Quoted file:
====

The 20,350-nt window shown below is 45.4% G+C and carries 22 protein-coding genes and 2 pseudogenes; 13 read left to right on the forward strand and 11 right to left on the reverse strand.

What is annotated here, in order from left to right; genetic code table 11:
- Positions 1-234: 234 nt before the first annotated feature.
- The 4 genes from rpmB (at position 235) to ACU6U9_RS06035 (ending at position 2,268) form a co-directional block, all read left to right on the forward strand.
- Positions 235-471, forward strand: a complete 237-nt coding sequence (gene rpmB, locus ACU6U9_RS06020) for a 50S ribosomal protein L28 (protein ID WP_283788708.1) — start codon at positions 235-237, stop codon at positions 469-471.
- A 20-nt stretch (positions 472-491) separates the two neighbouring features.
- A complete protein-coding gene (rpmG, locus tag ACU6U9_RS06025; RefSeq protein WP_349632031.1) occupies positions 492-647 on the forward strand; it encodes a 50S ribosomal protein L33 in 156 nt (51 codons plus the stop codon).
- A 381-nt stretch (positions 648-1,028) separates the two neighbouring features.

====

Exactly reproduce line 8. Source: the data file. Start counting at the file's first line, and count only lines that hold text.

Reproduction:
- A 381-nt stretch (positions 648-1,028) separates the two neighbouring features.